In this post I describe a great way to understand your own language usage and how to apply it as a tool for learning.
Pretty, isn’t it? This word cloud represents the Spanish vocabulary that I use the most, and therefore couldn’t live without! It’s essentially an elaborate word frequency chart; the larger the word in the graphic, the more I use it.
After English, Spanish is probably the language that I most identify with. Some of my closest friends are from the Canary Islands and Argentina, although unfortunately I’ve never actually been able to spend more than a few months living there. (What I wouldn’t give to go back to Buenos Aires and Mendoza…!!!)
Where is it from?
Having used Spanish extensively over the last 10 years or so I’ve built up a large bank of emails written in the language. I went back through 100 or so emails that I sent and received over the last 10 years and copy-and-pasted the text into Microsoft Word. I then used the ‘replace’ function to remove all the most common grammatical words: prepositions (a, en), personal and possessive pronouns (yo, él, su), articles (un, una) numbers etc. After that, the remaining text was pasted into Wordle, which then calculates the word frequency and generates these visual treats.
What can I use it for?
If you’re a visual person, graphics like this can be really stimulating and bring language to life. You will almost certainly find that the language you use the most is pretty basic and should reinforce the fact that, in language learning, a few (well-chosen) words can go a long way. In this case: bien (good/well), saber (know), espero (hope), voy (go), beso (kiss). Note that if I hadn’t filtered the language at all the list would be made up mostly of the very dull: a (“to”), que (“that”), tú (you), en (in) and so on.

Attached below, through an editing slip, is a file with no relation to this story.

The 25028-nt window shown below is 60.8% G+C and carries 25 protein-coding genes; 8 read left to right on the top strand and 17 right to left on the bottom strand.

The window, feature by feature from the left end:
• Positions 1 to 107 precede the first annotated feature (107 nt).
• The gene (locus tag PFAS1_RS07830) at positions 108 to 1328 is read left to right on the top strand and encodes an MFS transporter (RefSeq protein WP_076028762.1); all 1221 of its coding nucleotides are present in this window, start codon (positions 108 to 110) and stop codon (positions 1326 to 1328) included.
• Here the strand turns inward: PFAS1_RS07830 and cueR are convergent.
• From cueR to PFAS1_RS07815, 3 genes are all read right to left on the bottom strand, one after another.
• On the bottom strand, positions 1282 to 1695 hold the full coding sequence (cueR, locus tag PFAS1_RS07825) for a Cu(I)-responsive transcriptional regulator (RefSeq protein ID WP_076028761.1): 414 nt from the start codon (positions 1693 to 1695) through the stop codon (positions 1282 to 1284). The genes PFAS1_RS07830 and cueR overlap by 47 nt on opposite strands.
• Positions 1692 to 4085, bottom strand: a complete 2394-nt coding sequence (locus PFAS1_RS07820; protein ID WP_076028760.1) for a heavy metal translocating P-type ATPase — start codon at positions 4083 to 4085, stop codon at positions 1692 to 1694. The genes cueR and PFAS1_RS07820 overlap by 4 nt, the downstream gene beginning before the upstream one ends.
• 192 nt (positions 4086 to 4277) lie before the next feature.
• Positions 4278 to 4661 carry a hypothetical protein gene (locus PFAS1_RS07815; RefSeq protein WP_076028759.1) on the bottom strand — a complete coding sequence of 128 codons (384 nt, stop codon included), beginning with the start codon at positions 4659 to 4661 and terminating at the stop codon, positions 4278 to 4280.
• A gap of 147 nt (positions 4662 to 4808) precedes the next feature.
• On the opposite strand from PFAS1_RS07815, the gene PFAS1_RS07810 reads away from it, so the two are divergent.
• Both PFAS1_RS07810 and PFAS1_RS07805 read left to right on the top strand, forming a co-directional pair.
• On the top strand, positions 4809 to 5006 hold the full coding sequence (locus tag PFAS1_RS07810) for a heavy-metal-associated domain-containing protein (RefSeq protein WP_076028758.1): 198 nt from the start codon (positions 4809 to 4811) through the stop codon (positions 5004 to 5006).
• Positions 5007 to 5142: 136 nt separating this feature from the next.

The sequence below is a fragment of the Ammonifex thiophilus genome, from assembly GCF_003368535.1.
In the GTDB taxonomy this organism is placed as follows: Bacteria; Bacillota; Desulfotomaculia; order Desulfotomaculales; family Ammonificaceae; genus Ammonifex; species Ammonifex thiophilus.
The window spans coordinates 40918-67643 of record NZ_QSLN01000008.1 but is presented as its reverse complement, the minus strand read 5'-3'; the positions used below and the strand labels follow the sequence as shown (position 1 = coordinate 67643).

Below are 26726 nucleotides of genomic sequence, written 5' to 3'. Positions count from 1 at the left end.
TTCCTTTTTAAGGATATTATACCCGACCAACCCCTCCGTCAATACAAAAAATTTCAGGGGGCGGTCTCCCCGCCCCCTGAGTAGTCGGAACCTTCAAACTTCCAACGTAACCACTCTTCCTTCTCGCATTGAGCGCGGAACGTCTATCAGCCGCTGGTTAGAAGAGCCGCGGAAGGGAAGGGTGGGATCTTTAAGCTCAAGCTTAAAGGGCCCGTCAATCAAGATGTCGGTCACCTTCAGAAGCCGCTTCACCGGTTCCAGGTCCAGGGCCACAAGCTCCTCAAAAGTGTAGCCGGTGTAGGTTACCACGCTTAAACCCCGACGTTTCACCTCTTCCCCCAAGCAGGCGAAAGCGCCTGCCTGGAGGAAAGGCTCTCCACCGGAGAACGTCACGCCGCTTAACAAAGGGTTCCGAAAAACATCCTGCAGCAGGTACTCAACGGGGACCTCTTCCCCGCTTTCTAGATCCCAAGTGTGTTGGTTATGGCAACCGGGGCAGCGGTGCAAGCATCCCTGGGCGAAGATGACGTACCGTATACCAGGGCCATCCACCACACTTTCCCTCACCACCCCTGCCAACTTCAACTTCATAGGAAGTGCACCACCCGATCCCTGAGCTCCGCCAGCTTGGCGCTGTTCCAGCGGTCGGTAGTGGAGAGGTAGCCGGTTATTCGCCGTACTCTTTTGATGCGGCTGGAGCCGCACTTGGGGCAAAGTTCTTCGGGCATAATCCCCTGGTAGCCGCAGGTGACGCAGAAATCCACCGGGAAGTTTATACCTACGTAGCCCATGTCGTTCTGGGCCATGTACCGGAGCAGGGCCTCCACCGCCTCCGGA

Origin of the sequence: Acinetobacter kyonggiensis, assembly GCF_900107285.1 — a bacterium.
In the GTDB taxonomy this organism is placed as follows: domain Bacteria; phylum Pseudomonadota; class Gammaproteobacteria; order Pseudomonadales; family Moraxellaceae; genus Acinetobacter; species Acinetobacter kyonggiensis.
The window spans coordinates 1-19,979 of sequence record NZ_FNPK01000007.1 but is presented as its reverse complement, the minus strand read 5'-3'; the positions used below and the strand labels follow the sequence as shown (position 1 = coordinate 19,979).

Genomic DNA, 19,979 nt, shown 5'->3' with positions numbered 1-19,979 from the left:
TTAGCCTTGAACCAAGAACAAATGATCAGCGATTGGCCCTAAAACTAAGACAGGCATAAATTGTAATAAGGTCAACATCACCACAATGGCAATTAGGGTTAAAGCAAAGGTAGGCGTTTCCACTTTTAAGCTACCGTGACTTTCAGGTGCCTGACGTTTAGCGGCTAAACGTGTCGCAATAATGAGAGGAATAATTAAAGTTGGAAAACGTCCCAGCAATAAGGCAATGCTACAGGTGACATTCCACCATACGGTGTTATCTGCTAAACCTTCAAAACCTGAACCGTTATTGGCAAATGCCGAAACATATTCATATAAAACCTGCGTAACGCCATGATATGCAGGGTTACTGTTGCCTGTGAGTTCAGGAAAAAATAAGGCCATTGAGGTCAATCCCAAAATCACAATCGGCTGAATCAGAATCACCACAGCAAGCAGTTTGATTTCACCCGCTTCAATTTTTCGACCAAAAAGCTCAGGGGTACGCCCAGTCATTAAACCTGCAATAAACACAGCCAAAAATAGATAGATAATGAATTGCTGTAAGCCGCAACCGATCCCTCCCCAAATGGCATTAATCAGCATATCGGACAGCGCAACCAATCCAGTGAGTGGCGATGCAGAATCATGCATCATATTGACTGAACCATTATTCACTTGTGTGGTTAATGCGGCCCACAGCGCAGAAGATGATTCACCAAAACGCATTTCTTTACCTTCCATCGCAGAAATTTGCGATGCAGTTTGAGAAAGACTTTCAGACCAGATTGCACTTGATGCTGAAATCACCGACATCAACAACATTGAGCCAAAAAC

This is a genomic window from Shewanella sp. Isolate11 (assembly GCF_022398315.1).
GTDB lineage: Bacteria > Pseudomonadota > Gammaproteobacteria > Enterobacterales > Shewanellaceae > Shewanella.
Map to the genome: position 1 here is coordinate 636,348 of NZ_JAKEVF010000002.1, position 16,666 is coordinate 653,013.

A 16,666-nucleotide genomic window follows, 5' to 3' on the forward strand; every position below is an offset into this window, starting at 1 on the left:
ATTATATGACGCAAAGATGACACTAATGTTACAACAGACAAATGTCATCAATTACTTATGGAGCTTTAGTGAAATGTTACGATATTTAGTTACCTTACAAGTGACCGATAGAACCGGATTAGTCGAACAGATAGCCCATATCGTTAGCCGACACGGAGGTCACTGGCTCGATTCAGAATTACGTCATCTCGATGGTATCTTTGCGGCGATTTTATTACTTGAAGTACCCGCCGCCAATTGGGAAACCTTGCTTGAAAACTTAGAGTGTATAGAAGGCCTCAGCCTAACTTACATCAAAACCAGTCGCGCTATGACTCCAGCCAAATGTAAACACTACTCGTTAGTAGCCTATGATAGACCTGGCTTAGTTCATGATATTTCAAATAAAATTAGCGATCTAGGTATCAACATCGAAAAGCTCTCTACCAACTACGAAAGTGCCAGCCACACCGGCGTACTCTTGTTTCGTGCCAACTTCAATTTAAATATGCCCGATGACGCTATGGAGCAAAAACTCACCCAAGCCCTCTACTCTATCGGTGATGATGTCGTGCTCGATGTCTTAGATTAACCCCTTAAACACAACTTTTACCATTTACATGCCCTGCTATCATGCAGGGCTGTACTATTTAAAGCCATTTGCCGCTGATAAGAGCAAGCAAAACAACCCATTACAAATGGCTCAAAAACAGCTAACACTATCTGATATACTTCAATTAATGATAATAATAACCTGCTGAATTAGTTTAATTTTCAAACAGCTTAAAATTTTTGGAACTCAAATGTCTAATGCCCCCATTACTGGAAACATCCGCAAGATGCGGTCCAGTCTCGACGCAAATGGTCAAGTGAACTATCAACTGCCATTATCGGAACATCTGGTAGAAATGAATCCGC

What could be more relevant to you than the words you use day in day out? Let’s do it now.
We’re going to use emails in your mother tongue. Go into your email and pull up a nice wad of emails you’ve sent to your friends in the past couple of years. The more the better – at least 50. (If your learning aims are business-related, open work emails instead).
Open up Wordle and click “Create” on the home page. Copy and paste all your emails into the box and click “Go”. It’s as simple as that. If you want to narrow down the field you can do it in Word first and remove certain words.
The word cloud that comes up is an extremely powerful message. It shows the language that exists in your world. Prioritise this vocabulary in the language you’re learning before you do anything else.
Because this is based on emails, we should remember that we’re dealing with written language, which is usually quite different from spoken. However, given that personal emails are often written in an informal style it should still be highly relevant. Looking back at my emails to friends, I know that I certainly write ‘as I speak’ (for better or for worse!).
Leave a comment below with the link to your word cloud! I’d love to see it! What words came up that you’ll prioritise in your language learning?
1) bien (well, adv.) – Ya sabía que iba a resultar bien 2) beso (kiss, n.) – Te envío un beso enorme y algunas- bastantes- fotos de este verano pasado 3) saber (know, vb.) – Me gustaría saber cómo estás 4) vos (you, pron.) – Que bueno saber de vos… 5) espero (hope, vb.) – Dicen q maniana llegara…y espero q sea cierto xq no tengo mas ropa q la puesta… 6) mando (send, vb.) – Te lo mando en un par de días 7) voy (go, vb.) – También te voy a mandar el libreto del disco 8) casa (house, n.) – Por acá estamos todo bien, a punto de estrenar una casa nueva 9) hola (hello, expres.) – Hola, como andas? 10) grande (big, adj.) – Sabía que era una grande aventura- - - - - - - - - - - - - - - - - - - - - - - - - - - - - - - - - - - - - - - -
This article was written by Olly Richards.
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